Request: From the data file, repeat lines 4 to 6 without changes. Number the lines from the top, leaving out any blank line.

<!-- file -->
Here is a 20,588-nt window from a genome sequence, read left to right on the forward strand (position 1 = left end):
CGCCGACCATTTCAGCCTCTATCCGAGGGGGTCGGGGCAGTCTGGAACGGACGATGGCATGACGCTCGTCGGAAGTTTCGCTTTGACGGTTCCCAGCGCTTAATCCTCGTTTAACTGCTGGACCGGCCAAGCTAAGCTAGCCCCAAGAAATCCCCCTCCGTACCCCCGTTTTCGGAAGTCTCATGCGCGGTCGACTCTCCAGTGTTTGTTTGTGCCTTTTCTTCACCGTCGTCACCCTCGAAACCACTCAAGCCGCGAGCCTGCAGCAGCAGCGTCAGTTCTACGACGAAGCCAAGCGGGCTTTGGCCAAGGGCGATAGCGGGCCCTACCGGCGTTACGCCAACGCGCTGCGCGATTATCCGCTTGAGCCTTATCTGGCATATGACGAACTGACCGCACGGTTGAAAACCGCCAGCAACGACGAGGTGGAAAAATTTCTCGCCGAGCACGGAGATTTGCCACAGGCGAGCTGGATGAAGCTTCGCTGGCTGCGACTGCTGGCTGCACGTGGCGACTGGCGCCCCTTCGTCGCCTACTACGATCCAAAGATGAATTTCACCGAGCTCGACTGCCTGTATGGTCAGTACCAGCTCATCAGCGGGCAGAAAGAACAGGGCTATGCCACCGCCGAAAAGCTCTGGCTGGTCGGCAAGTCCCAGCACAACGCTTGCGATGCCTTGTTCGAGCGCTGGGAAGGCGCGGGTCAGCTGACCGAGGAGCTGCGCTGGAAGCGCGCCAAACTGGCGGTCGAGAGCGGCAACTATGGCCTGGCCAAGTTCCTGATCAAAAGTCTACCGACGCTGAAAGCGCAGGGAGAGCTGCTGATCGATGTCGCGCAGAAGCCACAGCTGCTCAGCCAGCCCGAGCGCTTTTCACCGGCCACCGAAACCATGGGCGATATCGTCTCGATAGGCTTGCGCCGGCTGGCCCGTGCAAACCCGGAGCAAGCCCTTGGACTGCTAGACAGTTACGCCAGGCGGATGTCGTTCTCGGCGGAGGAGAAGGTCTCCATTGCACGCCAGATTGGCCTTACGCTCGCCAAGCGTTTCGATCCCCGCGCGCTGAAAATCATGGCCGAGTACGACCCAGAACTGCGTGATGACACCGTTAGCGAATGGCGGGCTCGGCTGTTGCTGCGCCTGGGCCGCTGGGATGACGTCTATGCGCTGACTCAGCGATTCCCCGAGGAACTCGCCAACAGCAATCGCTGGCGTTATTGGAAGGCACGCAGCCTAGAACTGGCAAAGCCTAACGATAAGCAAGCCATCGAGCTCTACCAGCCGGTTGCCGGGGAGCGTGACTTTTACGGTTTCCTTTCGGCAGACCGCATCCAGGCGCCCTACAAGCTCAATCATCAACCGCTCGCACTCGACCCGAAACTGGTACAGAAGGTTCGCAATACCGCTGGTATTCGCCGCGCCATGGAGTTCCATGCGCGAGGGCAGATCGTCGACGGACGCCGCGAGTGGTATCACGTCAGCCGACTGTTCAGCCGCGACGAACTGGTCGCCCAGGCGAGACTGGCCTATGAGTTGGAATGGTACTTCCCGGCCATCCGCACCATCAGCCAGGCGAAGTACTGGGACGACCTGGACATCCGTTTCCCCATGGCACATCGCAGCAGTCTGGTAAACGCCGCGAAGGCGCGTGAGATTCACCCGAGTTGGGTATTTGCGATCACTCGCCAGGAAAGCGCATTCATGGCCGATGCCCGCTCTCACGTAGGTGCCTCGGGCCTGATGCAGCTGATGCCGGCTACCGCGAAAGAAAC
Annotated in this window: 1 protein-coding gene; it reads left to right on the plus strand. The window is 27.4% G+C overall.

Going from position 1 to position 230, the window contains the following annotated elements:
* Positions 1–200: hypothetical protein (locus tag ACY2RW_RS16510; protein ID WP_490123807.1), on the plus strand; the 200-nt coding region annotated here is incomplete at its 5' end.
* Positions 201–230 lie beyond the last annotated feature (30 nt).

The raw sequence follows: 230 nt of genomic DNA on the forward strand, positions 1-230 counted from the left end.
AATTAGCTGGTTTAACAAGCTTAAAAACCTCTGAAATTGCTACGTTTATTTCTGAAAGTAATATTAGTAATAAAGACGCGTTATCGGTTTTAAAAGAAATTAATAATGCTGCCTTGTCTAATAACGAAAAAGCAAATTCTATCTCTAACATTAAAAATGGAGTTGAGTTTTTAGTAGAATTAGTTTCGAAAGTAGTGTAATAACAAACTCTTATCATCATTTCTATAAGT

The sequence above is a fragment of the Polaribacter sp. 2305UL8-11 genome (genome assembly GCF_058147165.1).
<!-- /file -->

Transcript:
Going from position 1 to position 230, the window contains the following annotated elements:
* Positions 1–200: hypothetical protein (locus tag ACY2RW_RS16510; protein ID WP_490123807.1), on the plus strand; the 200-nt coding region annotated here is incomplete at its 5' end.
* Positions 201–230 lie beyond the last annotated feature (30 nt).